err <- deltaMethod(meansMeasures, g="length*breath", vcov.=vcovData)
err

#obtain 95% confidence interval
alpha <- .05
#determine effective degrees of freedom with Welch-Satterthwaite formula
ul <- sd(l)/sqrt(nl) #l's standard deviation of the mean
l.df <- nl-1 #degrees of freedom associated with l
df.dl <- deriv(~meanL*meanB, "meanL") #partial derivative of l*b with respect to l
cl <- attr(eval(df.dl),"gradient") #evaluate the partial derivative
ub <- sd(b)/sqrt(nb) #b's standard deviation of the mean
b.df <- nb-1 #degrees of freedom associated with b
df.db <- deriv(~meanL*meanB, "meanB") #partial derivative of l*b with respect to b
cb <- attr(eval(df.db),"gradient") #evaluate the partial derivative
#Welch-Satterthwaite
ws.df <- floor(err$SE^4/sum(c( (cl*ul)^4/l.df, (cb*ub)^4/b.df)))
#confidence interval
err$Estimate + c(1,-1)*qt(alpha/2, df=ws.df)*err$SE



##bias-corrected bootstrap method
#independent measurements

#equation to be evaluated
equation <- function(x, y) x*y
hatXY <- equation(meanL, meanB)

#initialize bootstrap
B <- 4000 #number of bootstrap samples
alpha <- .05 #confidence level
estimateB <- numeric(B)

meanX <- meanL
sdX <- sd(l)
meanY <- meanB
sdY <- sd(b)
nx <- nl
ny <- nb
#number of paired (or simultaneous) observations of l and b
n <- nrow(cbind(l,b))

#perform bootstrap
for (i in 1:B) {
  xb <- meanX + rt(n, df=nx-1)*sdX
  yb <- meanY + rt(n, df=ny-1)*sdY
  mxb <- mean(xb)
  myb <- mean(yb)
  estimateB[i] <- equation(x=mxb, y=myb)
}

#check results bootstrap
hist(estimateB)
mean(estimateB)
sd(estimateB)

#bias-corrected percentile confidence interval (two sided)
q0 <- mean(estimateB <= hatXY)
zl.bias2 <- round(B*pnorm(2*qnorm(q0)+qnorm(alpha/2)))
zu.bias2 <- round(B*pnorm(2*qnorm(q0)+qnorm(1-alpha/2)))

c(sort(estimateB)[zl.bias2], sort(estimateB)[zu.bias2])

#standard (or simple) percentile confidence intervals
quantile(estimateB, probs=c(alpha/2, 1-alpha/2))



##Monte Carlo simulation
#compare bootstrap confidence interval with that obtained by a Monte Carlo simulation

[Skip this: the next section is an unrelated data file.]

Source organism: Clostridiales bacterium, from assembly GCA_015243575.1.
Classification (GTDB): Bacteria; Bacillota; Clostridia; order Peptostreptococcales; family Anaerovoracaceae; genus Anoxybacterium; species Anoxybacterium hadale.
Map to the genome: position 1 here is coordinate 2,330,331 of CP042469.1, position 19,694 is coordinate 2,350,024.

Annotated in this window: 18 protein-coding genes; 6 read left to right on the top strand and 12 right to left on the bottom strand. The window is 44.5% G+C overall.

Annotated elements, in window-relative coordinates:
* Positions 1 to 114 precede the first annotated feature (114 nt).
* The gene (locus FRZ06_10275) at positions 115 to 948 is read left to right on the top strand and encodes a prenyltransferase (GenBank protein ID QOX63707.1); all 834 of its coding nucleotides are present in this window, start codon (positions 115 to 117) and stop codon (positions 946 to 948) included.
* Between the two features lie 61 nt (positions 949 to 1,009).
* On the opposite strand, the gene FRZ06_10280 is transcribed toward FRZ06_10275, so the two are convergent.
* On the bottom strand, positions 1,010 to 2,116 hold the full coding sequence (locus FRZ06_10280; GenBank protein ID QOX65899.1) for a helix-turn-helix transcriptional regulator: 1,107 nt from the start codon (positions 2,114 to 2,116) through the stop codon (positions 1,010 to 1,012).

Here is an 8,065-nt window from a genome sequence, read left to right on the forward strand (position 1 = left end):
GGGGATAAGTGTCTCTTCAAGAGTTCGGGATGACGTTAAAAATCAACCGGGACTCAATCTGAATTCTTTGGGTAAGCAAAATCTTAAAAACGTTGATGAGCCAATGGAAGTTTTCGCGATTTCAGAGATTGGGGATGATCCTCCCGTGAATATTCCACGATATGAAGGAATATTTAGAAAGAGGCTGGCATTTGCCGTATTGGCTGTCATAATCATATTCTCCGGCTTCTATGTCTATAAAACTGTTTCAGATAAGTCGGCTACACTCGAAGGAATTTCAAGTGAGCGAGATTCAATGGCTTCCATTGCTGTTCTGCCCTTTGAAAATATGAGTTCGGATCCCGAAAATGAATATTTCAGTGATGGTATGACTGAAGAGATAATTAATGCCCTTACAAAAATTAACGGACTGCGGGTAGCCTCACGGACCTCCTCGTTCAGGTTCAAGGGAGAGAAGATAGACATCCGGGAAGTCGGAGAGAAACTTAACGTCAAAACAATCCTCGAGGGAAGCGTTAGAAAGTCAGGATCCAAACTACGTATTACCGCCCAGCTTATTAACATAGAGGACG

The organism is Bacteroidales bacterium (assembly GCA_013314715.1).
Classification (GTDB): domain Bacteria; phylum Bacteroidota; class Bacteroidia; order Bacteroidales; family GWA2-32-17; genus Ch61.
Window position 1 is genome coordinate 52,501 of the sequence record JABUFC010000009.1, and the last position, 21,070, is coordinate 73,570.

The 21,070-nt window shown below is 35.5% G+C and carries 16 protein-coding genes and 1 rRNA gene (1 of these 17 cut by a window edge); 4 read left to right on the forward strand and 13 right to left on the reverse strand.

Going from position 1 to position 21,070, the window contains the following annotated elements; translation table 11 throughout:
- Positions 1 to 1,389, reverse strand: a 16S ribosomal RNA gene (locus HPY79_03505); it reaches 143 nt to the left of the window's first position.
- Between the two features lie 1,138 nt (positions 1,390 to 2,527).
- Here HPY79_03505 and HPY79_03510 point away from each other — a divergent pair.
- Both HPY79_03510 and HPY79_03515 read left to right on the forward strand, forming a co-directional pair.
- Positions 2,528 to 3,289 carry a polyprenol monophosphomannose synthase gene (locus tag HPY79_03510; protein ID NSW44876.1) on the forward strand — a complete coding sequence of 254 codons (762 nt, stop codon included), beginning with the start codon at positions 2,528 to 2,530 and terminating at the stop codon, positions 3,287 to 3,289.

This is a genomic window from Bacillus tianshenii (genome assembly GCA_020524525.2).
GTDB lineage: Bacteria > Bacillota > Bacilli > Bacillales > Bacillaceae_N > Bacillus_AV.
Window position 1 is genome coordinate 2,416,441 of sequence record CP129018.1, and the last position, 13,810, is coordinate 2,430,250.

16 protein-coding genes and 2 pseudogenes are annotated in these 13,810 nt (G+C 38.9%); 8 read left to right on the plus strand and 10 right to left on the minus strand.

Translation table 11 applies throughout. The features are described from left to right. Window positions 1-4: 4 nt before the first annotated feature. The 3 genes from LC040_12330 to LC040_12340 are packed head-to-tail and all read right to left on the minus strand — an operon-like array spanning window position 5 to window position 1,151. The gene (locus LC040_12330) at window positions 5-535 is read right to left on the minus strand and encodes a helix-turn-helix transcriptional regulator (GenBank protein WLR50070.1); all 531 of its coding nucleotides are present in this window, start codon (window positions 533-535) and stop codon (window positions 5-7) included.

lSim <- mean(l) + rt(10000, df=nl-1)*sd(l)/sqrt(nl)
bSim <- mean(b) + rt(10000, df=nb-1)*sd(b)/sqrt(nb)
areaSim <- lSim*bSim
#results Monte Carlo simulation
hist(areaSim)
mean(areaSim)
sd(areaSim)
#95% confidence interval
quantile(areaSim, probs=c(alpha/2, 1-alpha/2))





##dependent measurements

#example with dependent (correlated) measurements from Taylor, pp. 213-214

#problem: add two angles and calculate the uncertainty in this sum

#following results were obtained when measuring two angles beta and gamma
beta <- c(35,31,33,32,34)
gamma <- c(50,55,51,53,51)

meanBeta <- mean(beta)
varBeta <- var(beta)
meanGamma <- mean(gamma)
varGamma <- var(gamma)
covBetaGamma <- cov(beta,gamma)

nb <- length(beta) #number of beta measurements
ng <- length(gamma) #number of gamma measurements
#number of paired (or simultaneous) observations of beta and gamma
nbg <- nrow(cbind(beta,gamma))



##addition in quadrature procedure
#dependent measurements

#note: assume that beta and gamma follow a multivariate normal distribution

#construct variance covariance matrix of alpha and beta
vcovData <- matrix(nrow=2, ncol=2)
vcovData[1,1] <- varBeta/nb
vcovData[2,2] <- varGamma/ng
vcovData[1,2] <- vcovData[2,1] <- covBetaGamma/nbg
colnames(vcovData) <- rownames(vcovData) <- c("beta", "gamma")
vcovData

#construct vector containing the means of alpha and beta
meansMeasures <- c(meanBeta, meanGamma)
names(meansMeasures) <- c("beta", "gamma")
meansMeasures

#calculate uncertainty with delta method (=addition in quadrature procedure)
err <- deltaMethod(meansMeasures, g="beta+gamma", vcov.=vcovData)
err

#95% confidence intervals are not available for the addition in quadrature procedure:
#note that the Welch-Satterthwaite formula for calculating the degrees of
#freedom is only valid when measurements are independent, which was not the case
#with the measurements of beta and gamma
#however, the bias-corrected bootstrap method yields valid confidence intervals
#in case of dependent measurements
#simulation results (reported at the end of this R code) demonstrate that
#these bootstrap confidence intervals have a coverage probability that is close
#to the nominal coverage probability



##bias-corrected bootstrap method
#dependent measurements